Netflix UK TV review: Bridgerton Season 2
Charlotte Harrison | On 29, Mar 2022
Not caught up with Bridgerton Season 1? Read our spoiler-free review of the first season here.
About 15 months since it became a global sensation, Netflix’s Regency-era life raft for those in UK navigating the choppy turmoil of Covid-19 lockdowns, Bridgerton is back for Season 2. With them now happily married with their first child, our focus in no longer on Daphne Bridgerton (Phoebe Dynevor) and Duke Simon (Regé-Jean Page). Instead it’s the turn of another Bridgerton sibling, Lord Anthony (Jonathan Bailey). He’s decided that this will be the season he does the right thing and gets married. Edwina Sharma (Charithra Chandran) could be the perfect bride, but he’ll have to charm her old sister, Kate (Simone Ashley), first.
There’s a lot of joy to be had here. The costumes are sumptuous, the sets are stunning and the cast are gorgeous. The story is a mix of enemies-to-lovers meets Taming of the Shrew, with our leads so compelling that it’s impossible to not feel invested in their stories. There are also several strands of compelling B-plots and a smattering of seeds being planted for the already-commissioned third and fourth season. But there’s always a but, isn’t there…?
Perhaps the absence of but is Season 2’s underlying problem. Bridgerton’s first season become such a sensation due to its steamy melodrama, its beautifully staged romps soundtracked to orchestral covers of Taylor Swift. It was the story of Daphne’s discovery of self and sexuality, with roguish Simon’s mere licking of a spoon inducing swoons across the nation. There’s a whiplash-inducing tonal shift here, as we go to something more innocent – barely concealed longing that’s forcibly repressed. The storyline of the book it is based on, The Viscount Who Loved Me, is swiftly abandoned in favour of angsty looks and brushes of the hand. Bailey does it so charismatically, as do both Chandran and Ashley – it also feels incredibly important to acknowledge the importance of this season’s South Asian representation and having an out gay man in a lead romantic role.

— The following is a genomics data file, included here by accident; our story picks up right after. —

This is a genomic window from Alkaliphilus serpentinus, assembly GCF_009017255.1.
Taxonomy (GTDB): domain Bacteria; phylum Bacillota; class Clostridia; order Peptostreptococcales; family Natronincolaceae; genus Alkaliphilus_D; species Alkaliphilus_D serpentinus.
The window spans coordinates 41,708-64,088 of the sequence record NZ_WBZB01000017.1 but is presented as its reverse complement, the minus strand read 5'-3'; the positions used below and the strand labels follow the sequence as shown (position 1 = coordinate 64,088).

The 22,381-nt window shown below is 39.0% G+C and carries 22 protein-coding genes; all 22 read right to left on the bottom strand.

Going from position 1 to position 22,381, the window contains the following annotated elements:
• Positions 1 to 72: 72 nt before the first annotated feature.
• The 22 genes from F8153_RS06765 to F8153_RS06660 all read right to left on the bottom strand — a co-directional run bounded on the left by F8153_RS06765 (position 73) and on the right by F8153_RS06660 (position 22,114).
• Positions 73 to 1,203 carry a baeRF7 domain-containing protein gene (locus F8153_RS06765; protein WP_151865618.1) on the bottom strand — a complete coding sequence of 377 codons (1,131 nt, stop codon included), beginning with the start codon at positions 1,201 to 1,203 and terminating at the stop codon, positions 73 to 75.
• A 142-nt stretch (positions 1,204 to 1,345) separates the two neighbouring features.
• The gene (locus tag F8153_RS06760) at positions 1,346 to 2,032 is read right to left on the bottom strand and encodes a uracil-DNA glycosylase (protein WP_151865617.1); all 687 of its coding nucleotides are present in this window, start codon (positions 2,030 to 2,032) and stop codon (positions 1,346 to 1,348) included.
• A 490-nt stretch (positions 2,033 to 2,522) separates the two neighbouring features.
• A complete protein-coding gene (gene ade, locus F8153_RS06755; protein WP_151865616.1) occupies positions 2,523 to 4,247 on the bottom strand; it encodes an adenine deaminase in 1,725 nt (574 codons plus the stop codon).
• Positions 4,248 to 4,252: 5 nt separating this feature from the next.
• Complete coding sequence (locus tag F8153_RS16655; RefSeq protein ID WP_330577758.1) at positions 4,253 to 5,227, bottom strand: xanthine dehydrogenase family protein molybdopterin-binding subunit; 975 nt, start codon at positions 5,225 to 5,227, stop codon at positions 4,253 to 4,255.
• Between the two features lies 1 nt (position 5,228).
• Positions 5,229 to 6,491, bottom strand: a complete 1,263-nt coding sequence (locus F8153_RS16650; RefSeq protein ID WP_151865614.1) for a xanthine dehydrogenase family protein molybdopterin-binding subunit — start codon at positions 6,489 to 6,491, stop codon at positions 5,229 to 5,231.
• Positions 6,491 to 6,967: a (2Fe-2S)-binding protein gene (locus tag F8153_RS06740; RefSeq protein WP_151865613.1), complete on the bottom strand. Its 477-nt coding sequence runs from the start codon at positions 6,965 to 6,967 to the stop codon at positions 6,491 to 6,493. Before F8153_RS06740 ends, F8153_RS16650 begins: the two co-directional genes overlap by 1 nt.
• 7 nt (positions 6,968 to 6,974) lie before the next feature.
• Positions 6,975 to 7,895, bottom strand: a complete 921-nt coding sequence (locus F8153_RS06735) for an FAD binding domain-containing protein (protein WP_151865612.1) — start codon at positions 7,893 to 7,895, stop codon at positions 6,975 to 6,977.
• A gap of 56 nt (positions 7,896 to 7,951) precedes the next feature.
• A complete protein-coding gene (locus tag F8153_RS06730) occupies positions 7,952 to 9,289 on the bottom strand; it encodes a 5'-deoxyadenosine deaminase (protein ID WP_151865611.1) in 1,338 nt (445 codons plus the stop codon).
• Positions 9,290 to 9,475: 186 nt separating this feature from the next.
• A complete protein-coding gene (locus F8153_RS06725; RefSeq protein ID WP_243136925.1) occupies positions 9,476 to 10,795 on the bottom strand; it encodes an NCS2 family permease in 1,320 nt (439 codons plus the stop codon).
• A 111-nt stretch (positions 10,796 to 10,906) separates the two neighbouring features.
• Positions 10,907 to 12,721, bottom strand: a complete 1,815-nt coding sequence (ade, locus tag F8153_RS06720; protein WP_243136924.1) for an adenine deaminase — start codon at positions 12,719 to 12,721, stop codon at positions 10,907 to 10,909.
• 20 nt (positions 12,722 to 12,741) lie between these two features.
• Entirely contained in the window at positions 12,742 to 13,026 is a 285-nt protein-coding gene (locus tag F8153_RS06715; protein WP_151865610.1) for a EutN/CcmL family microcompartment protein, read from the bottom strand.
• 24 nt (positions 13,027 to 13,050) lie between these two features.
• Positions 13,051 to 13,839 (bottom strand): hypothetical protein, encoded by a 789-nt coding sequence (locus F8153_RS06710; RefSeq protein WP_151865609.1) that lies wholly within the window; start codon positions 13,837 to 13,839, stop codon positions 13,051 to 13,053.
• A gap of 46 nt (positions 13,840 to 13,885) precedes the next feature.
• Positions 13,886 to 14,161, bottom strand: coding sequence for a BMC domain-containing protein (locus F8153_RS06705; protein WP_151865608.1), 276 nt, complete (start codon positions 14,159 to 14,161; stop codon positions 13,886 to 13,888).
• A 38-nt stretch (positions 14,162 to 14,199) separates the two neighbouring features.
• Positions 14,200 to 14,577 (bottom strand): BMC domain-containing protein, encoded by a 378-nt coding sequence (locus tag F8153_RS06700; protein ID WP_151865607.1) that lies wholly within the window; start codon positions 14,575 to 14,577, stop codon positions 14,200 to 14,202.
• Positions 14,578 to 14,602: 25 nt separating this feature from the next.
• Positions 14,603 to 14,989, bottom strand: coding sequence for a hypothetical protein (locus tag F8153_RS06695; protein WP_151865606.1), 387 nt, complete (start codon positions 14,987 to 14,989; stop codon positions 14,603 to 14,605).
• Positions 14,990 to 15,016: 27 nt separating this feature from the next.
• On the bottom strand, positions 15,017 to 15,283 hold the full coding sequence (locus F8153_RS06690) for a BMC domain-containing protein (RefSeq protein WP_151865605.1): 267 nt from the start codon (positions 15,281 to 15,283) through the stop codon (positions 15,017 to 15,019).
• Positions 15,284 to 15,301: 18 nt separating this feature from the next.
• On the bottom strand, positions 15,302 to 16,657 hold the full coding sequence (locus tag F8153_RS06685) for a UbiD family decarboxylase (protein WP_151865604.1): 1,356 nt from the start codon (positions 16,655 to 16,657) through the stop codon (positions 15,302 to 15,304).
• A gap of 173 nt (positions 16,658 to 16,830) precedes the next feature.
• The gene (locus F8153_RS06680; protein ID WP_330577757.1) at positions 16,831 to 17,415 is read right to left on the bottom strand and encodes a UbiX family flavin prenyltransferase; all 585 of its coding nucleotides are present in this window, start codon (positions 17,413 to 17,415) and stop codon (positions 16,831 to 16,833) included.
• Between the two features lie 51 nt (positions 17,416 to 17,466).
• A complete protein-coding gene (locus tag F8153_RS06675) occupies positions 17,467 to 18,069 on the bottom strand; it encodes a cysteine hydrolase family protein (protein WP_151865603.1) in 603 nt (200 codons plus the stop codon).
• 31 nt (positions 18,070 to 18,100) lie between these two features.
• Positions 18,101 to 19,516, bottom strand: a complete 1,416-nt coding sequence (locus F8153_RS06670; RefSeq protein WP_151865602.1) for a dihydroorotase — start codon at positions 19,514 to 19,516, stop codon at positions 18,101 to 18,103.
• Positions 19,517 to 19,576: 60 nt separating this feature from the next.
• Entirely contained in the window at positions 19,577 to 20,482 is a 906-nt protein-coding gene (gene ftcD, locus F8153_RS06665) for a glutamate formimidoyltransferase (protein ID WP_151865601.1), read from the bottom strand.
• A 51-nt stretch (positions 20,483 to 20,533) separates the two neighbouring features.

Yet it all feels a little less fun, more sweet than saucy. All our leads, and the majority of the subplots, are about responsibility and what it means to be a grown-up. In comparison to the frivolity of Season 1, it’s hard not to feel short-changed by Season 2, especially when the final five minutes tease what we could – or should – have had all along.